Congrats on another thought provoking show, guests and comments.

    While there are a dozen or so things I think would make SS a better system, I don’t believe it is that great of a problem; it’s not among our top ten problems. It works reasonably well at the moment and there aren’t great complaints. Healthcare costs, environment, income disparity, cost of living, blow it out of the water, to name a few.

    But along those lines, a deeper issue is jobs. I contend it is an illusion to believe that all we need is jobs. I prefer John Lennon, “love” sounds better. I argue we already have too many jobs doing too little meaningful, often destructive, work; consuming resources and increasing stress all for the purpose of keeping the economy growing. Growth for growth’s sake. The nearest parallel in nature is cancer. When growth is cancerous, the tumor grows at the expense of the body; just as the wealthy elite grow at the expense of the population.

    Jobs is an issue we are collectively much conflicted over. We believe more jobs will solve nearly all problems. We don’t realize that we have had excellent job growth over the past 30 years, during which time our problems exploded. We want to work and have careers so we can afford leisure time; we invest in technology to reduce workforce, and expect to grow jobs; we create working environments where people are stressed, and complain about product/service quality; we complain about young workers, but they have nothing to do and learn only how to push buttons all day; we berate the poor and middle class for being lazy, when in fact there is nothing for them to do; we sell and push leisure and entertainment, and wonder why our youth is not more engaged; the people who game the system earn by far the most, the honest people interested in making a productive living are least recognized and least paid; the corporations already have the strongest balance sheets (cash on hand) than ever, and they are who we give benefits to in the belief it will create more jobs!?!?!; and on and on.

    Our GDP measure does not separate good from bad: say a real innovative service like Google from an oil spill clean-up or hurricane/flood re-build. Similarly, we have no mechanism to price clean energy as more valuable than dirty energy. And we don’t distinguish between jobs that add value from jobs that just suck off societal cash flows, or fulfilling contrived needs created by corporate interests.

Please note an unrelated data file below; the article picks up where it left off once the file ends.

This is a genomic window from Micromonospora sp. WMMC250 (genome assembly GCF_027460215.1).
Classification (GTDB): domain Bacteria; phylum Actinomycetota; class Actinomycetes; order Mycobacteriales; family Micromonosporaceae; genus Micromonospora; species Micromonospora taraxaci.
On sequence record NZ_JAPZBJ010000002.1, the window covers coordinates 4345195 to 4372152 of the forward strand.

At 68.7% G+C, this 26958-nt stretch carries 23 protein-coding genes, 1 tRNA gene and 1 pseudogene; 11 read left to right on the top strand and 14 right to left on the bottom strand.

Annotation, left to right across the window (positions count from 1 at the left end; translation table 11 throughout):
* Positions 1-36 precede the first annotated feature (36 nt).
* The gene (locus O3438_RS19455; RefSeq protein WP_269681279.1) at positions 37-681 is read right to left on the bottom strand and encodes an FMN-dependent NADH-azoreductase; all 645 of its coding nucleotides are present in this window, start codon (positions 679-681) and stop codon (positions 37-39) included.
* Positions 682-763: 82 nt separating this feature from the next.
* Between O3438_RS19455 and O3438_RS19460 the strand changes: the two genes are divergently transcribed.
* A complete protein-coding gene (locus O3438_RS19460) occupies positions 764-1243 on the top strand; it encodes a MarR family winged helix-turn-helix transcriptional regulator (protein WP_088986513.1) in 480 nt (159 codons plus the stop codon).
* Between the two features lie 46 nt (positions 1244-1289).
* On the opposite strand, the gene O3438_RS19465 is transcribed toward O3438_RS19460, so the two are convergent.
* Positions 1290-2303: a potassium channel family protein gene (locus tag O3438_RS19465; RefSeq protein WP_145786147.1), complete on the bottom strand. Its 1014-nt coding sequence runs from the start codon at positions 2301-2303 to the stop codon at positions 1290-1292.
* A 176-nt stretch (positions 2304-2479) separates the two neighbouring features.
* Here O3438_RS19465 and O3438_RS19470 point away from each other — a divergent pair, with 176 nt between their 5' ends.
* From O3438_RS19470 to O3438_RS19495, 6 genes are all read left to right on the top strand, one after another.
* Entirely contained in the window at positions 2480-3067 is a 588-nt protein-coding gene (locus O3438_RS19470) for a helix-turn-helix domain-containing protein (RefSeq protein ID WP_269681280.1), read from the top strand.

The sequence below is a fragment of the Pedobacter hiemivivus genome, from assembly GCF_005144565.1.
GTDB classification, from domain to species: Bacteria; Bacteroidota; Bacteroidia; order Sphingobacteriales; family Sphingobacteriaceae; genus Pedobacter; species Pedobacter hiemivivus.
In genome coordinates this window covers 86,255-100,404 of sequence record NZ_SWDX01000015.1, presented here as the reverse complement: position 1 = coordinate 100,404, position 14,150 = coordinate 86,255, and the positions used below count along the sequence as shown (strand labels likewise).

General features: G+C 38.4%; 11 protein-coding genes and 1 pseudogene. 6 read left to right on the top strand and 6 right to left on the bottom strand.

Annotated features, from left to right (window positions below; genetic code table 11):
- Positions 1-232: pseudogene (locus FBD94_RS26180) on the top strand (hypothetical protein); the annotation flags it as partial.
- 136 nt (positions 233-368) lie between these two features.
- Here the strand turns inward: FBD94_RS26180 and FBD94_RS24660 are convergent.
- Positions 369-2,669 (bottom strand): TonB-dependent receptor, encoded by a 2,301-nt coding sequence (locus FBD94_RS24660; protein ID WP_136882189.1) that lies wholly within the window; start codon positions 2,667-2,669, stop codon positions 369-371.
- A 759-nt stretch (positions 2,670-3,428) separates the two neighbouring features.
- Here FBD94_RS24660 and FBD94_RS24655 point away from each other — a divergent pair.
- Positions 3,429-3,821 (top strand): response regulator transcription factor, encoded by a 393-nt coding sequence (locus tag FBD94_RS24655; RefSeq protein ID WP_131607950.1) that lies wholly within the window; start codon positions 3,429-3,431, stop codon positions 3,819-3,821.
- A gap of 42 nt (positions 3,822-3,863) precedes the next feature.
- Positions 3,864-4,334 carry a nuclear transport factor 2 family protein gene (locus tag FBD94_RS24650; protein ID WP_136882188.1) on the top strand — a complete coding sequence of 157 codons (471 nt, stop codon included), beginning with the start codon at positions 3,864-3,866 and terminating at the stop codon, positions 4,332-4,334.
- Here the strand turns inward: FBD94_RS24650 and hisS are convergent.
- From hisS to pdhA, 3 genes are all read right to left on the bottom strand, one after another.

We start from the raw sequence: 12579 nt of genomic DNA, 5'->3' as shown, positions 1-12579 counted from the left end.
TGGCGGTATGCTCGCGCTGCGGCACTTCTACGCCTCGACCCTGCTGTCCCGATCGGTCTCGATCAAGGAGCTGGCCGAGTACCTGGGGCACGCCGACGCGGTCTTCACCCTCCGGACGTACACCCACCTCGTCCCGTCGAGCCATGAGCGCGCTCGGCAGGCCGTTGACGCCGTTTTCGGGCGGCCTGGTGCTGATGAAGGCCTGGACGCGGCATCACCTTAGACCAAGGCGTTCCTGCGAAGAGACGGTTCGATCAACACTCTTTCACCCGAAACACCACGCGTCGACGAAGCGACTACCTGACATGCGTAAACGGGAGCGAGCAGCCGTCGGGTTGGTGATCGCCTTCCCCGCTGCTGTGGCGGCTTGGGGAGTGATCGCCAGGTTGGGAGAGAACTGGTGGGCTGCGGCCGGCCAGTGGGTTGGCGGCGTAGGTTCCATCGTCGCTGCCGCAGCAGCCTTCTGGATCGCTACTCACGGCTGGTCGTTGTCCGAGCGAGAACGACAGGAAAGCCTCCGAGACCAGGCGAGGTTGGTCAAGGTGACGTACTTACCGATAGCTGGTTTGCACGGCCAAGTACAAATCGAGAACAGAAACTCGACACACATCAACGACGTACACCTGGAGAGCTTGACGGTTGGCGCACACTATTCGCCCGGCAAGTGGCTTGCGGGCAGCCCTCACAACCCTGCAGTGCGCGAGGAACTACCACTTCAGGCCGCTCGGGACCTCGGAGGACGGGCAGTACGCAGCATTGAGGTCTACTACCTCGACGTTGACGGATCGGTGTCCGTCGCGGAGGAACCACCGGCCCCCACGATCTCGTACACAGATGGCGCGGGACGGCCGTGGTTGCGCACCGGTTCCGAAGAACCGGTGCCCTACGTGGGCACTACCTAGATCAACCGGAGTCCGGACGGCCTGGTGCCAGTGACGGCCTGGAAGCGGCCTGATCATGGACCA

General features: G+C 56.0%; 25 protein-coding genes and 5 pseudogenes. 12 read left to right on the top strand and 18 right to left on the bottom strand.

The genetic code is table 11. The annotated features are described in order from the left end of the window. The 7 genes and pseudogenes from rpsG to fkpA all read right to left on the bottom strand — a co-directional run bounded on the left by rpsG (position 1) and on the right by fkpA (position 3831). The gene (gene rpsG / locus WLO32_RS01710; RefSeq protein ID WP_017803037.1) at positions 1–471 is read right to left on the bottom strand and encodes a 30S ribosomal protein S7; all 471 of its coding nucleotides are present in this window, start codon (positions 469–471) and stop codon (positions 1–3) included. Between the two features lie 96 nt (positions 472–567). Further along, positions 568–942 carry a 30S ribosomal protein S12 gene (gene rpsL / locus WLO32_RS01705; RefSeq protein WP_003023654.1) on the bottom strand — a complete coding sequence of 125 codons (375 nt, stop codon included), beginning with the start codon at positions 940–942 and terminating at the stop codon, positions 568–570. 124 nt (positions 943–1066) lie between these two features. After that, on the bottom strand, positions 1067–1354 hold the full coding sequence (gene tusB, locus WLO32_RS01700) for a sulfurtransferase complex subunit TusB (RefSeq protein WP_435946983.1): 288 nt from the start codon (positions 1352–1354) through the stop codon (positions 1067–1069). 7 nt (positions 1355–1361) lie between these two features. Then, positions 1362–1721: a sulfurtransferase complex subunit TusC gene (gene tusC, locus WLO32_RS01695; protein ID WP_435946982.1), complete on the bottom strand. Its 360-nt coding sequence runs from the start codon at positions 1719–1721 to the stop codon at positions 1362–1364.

Most families may prefer but don’t have the one-income choice; they’re not greedy working two jobs, they just can’t pay all the governments and taxes, the financial institutions, the education institutions, the entertainment/communications industry, the energy industry, and everyone else demanding money. It should not be so. Our current crazy commercial consumer culture is an aberration in history; it is unsustainable and it will pass, one way or the other.

    For we Americans, still enjoying the largest and most powerful economy on the planet, with the greatest opportunities available anywhere, and 400% more resource use than our global per capita share; it is shameful that we argue amongst ourselves without recognizing the theft and criminality of our current un-holy corporate-government alliance: a government of the corporations, for the corporations, and by the corporations, where rewards are privatized, and costs and risks are socialized.

    The rest of the world still follows much of what we Americans do; we need to do some serious soul searching, to re-evaluate and re-define a new dream for ourselves. The Status Quo will fight all the way. Navigate the continuing break-down.

    BTW, if you believe as I do that the USA has seen its’ best days, that we are on the backside of the peak of influence of the American empire, we may also see declining longevity. Contrary to the technologist claims that we can push life span to 150+, I expect longevity will reflect the vitality of our culture, which I believe is in decline. That of course will be a tailwind in solving our SS problem.

  • F

    Yar @ 3:17

    I really like your take on youth and work.

    It would be a win-win-win-win; kill 4 birds with one stone, is what I like.